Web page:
Just as importantly, Republicans exceeded expectations in the Senate, sweeping at least three Democrats out of the upper chamber. Sens. Joe DonnellyJoseph (Joe) Simon DonnellyEPA's Wheeler faces grilling over rule rollbacks Some Senate Dems see Ocasio-Cortez as weak spokeswoman for party Senate approves funding bill, preventing partial government shutdown MORE (Ind.), Heidi HeitkampMary (Heidi) Kathryn HeitkampEPA's Wheeler faces grilling over rule rollbacks 2020 Election: Democrats can’t afford to ignore their Israel problem Hirono will donate salary earned during government shutdown MORE (N.D.) and Claire McCaskillClaire Conner McCaskillThe Hill’s 12:30 Report: Trump AG pick Barr grilled at hearing | Judge rules against census citizenship question | McConnell blocks second House bill to reopen government Ex-Sen. McCaskill joins NBC, MSNBC Some Senate Dems see Ocasio-Cortez as weak spokeswoman for party MORE (Mo.) all lost, while fellow Democratic Sen. Bill NelsonClarence (Bill) William NelsonFlorida lawmaker diagnosed with pancreatic cancer Rick Scott threw party at Florida governor’s mansion after DeSantis and family had moved in: report Restoration of voting rights by felons marks shift in Florida MORE (Fla.) trailed his GOP rival.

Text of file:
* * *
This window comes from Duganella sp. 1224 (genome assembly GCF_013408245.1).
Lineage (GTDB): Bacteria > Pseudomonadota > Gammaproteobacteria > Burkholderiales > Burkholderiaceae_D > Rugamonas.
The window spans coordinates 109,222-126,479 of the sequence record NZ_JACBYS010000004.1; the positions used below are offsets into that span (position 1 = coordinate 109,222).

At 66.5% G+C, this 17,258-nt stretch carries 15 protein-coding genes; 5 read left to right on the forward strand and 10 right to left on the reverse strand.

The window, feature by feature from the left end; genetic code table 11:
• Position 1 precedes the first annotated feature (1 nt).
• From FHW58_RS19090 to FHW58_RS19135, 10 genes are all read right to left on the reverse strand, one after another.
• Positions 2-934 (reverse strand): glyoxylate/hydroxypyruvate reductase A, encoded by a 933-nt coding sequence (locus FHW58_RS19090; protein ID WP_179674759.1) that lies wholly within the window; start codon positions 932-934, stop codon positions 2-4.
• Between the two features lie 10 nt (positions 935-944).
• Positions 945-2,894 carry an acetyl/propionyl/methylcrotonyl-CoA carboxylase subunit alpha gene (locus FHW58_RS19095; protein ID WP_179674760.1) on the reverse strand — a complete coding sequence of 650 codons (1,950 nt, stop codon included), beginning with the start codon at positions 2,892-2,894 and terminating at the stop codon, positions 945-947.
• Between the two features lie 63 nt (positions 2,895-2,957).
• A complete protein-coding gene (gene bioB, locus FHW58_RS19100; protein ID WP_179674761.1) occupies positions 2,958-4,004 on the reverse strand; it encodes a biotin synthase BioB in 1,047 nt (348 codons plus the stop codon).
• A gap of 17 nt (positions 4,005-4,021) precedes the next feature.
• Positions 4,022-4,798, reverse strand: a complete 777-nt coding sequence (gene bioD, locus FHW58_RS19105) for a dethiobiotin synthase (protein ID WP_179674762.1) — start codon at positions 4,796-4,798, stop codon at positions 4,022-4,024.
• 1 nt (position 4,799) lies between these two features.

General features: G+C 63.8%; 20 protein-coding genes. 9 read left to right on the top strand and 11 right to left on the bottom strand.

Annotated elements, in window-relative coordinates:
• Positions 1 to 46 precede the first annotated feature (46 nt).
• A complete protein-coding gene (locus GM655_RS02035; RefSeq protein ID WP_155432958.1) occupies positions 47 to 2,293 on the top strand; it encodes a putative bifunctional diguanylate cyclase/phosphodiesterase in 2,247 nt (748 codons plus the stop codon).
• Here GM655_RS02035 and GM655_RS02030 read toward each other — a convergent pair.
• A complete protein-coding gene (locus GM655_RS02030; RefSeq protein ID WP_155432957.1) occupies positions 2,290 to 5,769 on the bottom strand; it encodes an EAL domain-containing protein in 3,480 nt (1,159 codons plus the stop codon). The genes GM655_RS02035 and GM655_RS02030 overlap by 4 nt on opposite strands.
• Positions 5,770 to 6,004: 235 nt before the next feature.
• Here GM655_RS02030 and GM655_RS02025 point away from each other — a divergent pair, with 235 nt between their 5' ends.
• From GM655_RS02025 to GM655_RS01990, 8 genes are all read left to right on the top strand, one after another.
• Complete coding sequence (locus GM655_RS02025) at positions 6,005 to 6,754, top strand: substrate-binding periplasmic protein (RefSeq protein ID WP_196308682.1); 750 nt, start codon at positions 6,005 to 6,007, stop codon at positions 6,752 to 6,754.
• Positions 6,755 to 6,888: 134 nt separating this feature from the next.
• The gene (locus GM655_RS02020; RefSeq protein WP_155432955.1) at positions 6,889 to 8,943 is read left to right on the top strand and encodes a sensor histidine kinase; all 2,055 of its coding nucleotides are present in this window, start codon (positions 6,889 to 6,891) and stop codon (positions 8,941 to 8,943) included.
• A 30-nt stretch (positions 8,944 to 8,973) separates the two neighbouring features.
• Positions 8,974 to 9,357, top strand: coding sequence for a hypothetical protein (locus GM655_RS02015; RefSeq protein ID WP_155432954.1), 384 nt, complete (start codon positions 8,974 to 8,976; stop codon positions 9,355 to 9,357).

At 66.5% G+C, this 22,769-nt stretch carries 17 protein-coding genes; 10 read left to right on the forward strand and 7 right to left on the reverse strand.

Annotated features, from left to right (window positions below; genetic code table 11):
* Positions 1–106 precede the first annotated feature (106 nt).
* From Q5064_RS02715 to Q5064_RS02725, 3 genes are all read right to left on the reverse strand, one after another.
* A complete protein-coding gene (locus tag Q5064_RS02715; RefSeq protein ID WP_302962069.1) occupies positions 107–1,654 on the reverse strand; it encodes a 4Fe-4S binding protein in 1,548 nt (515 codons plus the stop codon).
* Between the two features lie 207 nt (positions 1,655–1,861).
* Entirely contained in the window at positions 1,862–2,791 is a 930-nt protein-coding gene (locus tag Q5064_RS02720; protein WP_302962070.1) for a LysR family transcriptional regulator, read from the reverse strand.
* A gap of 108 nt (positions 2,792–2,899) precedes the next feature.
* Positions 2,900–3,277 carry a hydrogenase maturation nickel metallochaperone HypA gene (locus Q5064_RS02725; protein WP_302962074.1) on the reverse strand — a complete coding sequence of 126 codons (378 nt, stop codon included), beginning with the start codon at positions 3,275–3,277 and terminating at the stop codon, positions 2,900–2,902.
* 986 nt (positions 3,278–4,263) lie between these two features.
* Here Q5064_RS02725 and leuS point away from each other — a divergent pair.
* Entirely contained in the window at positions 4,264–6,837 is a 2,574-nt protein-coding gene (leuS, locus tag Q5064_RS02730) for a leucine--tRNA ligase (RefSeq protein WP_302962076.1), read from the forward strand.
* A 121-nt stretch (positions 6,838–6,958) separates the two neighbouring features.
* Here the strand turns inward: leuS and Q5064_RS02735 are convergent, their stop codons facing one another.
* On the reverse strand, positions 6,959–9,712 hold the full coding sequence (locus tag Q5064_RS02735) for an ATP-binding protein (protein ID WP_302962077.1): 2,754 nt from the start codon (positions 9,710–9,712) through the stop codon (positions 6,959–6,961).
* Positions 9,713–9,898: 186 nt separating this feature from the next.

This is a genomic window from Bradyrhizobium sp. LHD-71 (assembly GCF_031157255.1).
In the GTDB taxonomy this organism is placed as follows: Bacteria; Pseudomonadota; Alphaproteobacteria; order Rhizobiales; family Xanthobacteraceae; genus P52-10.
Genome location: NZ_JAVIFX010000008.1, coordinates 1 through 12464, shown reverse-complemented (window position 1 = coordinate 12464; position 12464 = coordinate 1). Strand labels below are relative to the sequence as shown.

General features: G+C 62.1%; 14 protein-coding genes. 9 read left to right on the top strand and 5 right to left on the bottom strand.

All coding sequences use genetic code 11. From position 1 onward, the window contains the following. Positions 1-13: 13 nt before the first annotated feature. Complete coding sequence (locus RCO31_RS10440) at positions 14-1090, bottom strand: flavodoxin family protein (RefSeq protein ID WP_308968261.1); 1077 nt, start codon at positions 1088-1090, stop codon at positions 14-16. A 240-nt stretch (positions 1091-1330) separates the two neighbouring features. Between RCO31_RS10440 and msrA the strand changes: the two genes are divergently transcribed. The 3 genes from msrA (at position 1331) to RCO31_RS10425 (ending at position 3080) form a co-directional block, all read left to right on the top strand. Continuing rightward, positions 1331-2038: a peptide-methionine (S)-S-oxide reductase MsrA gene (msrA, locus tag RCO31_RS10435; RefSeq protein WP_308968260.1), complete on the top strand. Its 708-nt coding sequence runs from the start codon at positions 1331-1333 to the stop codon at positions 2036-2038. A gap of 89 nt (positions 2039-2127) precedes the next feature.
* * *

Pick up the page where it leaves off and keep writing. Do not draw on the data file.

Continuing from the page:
The GOP suffered its only Senate loss after 2 a.m. Wednesday when Rep. Jacky RosenJacklyn (Jacky) Sheryl RosenInflux of women in Congress can improve women’s retirement security Overnight Health Care: DOJ seeks extension in ObamaCare lawsuit due to shutdown | Poll finds voters oppose court ruling against health law Press: White House not only for white males MORE (D) was projected to oust sitting Sen. Dean HellerDean Arthur HellerTrump’s shifting Cabinet to introduce new faces Trump's most memorable insults and nicknames of 2018 Progressive strategist says changing demographics will help Dems MORE (R) in Nevada.